Tuesday, September 07, 2010

Jeffrey Sachs: Saying "Nuts" to Hunger - A Followup on Plumpy'Nut

The article agonizes over the patent status of Plumpy'Nut. We have two observations. First, it is absurd to think that a patent should legitimately give a monopoly right to use a fortified peanut-paste to fight acute hunger. The ingredients are simple: peanut paste, vegetable oil, powdered milk, powdered sugar, vitamins, and minerals. The nutritional values of peanuts and the other ingredients have been known for ages, and only the worst misuse of patent law would grant a broad monopoly claim to such knowledge.

Second, as the article mentions, but does not adequately emphasize, it is a standard solution of global intellectual property law that urgent public health needs supersede patent rights. Poor countries should exercise their full right of "compulsory licensing" and other legal protections to produce or to import urgently needed low-cost nutritional supplementation in the face of famines, just as they do to obtain low-cost AIDS medicines. Of course, any RUTF should ensure quality control in the preparation, packaging, and shipment of the foodstuffs. Nor should UNICEF, the world's leading and highly effective organization on behalf of the world's children, give any comfort to a private company seeking undeserved and ultimately life-threatening price markups for basic and widely held nutritional knowledge, especially since those price-markups demonstrably limit UNICEF's and others' ability to deliver emergency foodstuffs to all of the children in acute need.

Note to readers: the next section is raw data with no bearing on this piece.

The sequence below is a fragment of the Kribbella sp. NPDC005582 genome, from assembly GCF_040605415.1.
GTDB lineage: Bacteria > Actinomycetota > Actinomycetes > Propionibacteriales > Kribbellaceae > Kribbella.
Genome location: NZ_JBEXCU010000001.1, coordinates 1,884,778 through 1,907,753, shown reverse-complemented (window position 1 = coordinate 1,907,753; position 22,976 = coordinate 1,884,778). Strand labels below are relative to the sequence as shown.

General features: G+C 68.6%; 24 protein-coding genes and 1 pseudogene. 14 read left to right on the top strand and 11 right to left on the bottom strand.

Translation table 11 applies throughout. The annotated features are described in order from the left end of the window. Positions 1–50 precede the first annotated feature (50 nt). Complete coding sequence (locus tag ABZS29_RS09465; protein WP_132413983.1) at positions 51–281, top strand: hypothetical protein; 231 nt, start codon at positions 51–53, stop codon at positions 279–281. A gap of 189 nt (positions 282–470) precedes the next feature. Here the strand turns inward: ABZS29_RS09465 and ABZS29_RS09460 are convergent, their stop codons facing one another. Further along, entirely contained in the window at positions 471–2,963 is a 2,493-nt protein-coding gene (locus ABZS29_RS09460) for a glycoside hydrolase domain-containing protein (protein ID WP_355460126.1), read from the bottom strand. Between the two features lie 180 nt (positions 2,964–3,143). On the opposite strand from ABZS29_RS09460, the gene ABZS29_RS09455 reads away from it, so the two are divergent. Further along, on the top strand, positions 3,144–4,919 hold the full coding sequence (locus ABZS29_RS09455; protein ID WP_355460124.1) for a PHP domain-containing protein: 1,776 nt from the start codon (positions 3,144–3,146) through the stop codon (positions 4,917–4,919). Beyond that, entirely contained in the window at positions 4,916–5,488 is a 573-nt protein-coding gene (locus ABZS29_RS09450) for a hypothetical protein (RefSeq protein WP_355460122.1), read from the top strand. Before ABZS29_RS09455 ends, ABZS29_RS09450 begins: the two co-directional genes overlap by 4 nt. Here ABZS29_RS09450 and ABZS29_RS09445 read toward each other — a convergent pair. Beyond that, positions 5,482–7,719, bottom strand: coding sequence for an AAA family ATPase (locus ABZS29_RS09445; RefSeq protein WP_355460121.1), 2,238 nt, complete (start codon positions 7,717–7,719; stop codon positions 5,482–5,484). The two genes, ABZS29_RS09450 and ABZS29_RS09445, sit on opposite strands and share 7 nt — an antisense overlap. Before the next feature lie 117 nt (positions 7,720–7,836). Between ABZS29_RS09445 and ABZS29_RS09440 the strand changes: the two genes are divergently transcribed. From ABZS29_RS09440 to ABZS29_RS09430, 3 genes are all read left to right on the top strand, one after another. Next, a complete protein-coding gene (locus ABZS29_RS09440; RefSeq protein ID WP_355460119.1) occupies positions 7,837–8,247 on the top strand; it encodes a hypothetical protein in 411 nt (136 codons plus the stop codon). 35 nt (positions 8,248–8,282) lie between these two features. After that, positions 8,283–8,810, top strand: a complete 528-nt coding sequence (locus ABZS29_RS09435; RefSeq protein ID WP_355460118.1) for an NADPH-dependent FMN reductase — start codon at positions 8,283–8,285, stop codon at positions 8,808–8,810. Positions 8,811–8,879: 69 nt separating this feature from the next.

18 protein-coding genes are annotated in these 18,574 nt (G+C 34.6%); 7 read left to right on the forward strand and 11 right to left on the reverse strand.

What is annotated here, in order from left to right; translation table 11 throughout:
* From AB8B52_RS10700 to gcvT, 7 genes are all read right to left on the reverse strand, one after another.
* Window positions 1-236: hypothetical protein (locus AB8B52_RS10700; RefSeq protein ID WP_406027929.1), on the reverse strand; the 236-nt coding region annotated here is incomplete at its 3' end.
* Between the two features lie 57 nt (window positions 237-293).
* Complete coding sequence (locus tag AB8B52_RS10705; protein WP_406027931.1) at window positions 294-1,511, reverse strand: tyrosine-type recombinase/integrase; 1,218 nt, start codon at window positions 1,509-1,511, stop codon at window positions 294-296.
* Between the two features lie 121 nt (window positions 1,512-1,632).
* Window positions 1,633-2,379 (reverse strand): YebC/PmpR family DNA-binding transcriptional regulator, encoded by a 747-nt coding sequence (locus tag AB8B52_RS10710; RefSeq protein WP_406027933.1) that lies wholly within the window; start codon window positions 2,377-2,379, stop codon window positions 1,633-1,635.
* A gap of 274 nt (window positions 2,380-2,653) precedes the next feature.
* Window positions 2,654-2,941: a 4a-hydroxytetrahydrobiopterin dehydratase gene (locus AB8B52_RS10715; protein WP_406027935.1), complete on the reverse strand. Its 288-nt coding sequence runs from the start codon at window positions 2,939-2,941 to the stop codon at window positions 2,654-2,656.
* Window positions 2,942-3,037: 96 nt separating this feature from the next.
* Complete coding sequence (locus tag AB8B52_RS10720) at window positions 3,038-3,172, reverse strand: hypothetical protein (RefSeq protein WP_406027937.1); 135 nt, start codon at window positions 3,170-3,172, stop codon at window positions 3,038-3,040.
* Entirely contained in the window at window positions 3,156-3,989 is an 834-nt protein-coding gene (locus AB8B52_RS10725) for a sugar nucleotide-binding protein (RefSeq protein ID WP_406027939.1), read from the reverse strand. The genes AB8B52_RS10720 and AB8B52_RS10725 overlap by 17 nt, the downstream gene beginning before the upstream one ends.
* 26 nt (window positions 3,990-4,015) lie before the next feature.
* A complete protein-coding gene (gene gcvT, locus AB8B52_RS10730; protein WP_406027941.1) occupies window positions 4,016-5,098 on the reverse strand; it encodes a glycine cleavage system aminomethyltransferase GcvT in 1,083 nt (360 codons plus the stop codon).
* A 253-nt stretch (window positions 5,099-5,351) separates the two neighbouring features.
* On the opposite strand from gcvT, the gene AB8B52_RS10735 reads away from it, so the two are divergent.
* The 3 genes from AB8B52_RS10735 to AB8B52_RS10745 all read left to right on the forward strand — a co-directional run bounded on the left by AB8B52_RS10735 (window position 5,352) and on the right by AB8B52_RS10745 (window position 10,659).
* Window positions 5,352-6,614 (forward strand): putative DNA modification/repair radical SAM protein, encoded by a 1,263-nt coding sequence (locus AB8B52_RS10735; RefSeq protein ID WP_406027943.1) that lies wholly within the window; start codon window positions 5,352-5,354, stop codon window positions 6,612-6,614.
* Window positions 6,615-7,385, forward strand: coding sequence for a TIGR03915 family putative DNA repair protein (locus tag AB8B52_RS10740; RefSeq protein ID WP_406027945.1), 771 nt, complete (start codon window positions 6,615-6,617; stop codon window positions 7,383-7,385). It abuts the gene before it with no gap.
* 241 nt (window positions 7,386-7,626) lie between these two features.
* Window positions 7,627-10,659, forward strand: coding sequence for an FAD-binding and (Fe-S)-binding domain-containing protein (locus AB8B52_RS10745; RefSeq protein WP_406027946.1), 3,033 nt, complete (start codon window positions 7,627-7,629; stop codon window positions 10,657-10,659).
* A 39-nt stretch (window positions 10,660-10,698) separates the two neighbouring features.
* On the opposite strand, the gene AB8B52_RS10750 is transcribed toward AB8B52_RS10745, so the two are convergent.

We also note that Nutriset cannot claim that it expended vast R&D outlays to come up with Plumpy'Nut. It would be fine public policy to award Nutriset a one-time public payment to cover and even exceed its past R&D costs, but the public-health community should insist on the right of any producer to bring to the market low-cost, quality-controlled, peanut-based, fortified, ready-to-use foods in response to famines and other food emergencies.

Our recommended solutions therefore include the following. In cases of acute malnutrition, UNICEF and other agencies should promote locally produced, quality-controlled, ready-to-use fortified foods and should resist claims of patent protection that impede local production or low-cost imports, as needed. In cases of chronic undernourishment, rich and poor governments in partnership should promote improved agriculture and dietary diversity.

The full article addresses more issue than just patents. Sachs points out that, while Plumpy'Nut may be an important tool in combating malnutrition worldwide it is not -- as is sometimes suggested in the Times Magazine article -- a solution to global hunger.

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